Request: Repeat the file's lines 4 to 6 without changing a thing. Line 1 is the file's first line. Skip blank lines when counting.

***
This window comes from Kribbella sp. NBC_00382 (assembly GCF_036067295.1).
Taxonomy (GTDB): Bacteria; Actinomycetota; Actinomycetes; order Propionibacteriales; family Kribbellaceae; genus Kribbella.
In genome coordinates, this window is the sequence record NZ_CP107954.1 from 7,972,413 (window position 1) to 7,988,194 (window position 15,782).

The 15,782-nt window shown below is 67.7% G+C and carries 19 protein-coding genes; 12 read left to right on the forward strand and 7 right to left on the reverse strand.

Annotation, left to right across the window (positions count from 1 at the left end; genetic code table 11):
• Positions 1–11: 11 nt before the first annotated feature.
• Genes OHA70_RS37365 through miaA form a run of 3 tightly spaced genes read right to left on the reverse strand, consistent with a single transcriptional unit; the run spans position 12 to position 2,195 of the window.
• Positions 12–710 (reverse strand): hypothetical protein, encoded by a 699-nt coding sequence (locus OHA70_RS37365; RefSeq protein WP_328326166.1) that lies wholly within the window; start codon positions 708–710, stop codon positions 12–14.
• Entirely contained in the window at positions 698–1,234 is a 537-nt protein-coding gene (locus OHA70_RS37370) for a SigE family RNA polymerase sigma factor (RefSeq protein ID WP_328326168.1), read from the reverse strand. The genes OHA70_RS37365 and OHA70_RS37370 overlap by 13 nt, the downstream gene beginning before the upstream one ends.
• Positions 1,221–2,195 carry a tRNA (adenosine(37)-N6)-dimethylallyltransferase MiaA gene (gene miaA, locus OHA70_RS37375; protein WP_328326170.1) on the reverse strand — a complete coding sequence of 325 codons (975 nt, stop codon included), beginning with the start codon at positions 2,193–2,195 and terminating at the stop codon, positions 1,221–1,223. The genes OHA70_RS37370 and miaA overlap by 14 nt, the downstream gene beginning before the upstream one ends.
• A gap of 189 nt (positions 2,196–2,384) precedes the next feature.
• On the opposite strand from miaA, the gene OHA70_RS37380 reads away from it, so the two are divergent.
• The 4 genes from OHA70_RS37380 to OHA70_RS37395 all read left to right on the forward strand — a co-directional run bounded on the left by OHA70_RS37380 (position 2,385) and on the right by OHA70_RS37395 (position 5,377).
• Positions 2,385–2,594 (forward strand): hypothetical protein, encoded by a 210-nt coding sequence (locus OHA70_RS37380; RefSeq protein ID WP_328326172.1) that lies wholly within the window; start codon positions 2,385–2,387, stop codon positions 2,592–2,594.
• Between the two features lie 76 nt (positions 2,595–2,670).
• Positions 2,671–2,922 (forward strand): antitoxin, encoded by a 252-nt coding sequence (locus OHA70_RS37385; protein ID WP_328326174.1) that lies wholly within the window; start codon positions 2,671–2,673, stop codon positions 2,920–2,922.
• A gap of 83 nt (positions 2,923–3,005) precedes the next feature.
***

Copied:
The 15,782-nt window shown below is 67.7% G+C and carries 19 protein-coding genes; 12 read left to right on the forward strand and 7 right to left on the reverse strand.

Annotation, left to right across the window (positions count from 1 at the left end; genetic code table 11):
• Positions 1–11: 11 nt before the first annotated feature.